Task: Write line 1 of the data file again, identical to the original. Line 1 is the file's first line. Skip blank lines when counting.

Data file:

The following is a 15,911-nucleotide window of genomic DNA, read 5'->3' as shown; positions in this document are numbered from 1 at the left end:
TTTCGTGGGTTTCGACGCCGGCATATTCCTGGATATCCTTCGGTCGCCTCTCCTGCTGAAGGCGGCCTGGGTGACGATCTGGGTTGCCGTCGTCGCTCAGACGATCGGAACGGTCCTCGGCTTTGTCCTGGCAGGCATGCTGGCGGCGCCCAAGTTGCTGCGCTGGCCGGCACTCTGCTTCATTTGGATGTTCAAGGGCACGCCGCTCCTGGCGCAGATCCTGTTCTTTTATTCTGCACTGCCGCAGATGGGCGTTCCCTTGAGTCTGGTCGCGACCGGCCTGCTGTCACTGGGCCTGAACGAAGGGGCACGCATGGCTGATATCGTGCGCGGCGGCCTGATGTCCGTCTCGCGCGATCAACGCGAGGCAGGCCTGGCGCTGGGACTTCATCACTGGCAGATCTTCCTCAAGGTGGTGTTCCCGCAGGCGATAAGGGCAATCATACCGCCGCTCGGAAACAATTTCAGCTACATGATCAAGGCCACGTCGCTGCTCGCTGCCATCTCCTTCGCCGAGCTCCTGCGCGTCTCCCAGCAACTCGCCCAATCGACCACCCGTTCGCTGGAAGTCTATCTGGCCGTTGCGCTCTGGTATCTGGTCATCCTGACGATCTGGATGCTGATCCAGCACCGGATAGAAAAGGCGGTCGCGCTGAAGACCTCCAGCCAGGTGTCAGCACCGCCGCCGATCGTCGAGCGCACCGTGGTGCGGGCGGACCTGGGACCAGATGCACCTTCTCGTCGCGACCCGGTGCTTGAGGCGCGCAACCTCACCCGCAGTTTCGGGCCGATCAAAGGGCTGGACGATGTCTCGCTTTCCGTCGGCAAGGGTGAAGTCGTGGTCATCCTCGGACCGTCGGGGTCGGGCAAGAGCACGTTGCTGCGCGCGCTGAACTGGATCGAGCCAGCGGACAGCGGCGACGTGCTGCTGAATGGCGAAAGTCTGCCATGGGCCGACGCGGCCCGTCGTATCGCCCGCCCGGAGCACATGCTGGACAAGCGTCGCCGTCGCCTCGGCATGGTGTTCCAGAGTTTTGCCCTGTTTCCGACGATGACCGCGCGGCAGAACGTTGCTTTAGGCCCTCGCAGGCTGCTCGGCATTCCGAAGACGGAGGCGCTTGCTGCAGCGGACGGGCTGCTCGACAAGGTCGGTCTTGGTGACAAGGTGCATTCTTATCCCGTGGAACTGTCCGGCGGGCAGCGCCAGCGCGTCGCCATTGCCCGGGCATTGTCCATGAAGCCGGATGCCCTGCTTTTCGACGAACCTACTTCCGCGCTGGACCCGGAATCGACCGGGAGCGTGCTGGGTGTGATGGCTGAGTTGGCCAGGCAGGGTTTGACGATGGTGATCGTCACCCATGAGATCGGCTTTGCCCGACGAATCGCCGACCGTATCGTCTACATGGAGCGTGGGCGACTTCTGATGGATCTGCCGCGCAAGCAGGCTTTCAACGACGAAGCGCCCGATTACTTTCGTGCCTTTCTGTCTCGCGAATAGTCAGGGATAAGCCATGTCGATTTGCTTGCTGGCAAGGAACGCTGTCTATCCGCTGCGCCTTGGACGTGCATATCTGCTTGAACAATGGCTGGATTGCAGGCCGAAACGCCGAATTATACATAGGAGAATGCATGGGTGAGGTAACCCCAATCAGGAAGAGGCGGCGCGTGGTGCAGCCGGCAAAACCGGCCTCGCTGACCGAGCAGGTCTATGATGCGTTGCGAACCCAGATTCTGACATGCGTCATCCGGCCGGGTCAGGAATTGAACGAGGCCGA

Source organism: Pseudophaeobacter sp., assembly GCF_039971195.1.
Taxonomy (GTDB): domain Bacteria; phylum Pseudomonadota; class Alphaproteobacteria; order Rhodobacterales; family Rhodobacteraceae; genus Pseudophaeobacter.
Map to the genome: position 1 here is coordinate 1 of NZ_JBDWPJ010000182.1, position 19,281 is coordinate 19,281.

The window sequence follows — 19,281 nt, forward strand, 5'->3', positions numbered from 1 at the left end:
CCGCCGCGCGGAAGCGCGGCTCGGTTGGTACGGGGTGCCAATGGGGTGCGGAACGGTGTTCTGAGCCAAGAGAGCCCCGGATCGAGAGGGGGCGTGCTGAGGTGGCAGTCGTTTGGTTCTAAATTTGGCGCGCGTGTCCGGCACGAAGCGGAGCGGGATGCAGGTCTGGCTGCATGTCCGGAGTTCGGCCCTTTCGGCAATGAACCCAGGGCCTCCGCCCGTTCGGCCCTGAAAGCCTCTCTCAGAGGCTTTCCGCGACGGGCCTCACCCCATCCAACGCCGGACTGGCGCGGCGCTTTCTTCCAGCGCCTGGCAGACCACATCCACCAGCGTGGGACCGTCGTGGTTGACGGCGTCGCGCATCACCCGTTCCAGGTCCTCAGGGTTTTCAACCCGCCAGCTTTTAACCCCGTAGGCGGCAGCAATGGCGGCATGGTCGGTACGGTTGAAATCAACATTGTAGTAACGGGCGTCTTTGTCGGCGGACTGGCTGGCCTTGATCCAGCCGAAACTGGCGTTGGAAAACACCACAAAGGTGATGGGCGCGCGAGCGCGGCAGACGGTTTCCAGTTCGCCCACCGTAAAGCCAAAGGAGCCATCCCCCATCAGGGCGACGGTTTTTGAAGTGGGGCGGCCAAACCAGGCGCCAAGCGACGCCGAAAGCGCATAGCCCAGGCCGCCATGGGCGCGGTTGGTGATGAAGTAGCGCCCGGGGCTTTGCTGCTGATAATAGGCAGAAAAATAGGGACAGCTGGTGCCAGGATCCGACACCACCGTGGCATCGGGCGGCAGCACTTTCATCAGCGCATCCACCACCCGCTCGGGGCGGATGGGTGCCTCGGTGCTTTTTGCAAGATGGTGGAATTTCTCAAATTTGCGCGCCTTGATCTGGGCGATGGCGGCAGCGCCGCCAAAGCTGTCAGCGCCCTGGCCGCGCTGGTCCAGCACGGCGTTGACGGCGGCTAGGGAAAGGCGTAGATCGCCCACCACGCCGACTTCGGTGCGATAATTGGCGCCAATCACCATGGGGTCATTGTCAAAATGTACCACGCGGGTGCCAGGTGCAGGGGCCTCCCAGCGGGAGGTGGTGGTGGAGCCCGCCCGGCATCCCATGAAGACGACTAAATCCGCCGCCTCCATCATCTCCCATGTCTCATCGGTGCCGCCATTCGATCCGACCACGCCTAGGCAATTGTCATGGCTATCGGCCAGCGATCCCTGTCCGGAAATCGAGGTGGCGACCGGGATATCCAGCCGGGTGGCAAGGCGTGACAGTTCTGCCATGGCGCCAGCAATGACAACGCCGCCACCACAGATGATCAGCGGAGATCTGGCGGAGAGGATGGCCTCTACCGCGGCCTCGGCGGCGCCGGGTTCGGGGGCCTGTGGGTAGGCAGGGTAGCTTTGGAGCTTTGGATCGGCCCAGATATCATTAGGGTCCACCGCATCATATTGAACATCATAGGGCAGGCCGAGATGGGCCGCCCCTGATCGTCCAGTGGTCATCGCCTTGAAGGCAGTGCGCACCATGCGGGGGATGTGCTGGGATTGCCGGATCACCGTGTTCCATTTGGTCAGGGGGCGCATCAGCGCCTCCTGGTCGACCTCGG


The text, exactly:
The following is a 15,911-nucleotide window of genomic DNA, read 5'->3' as shown; positions in this document are numbered from 1 at the left end: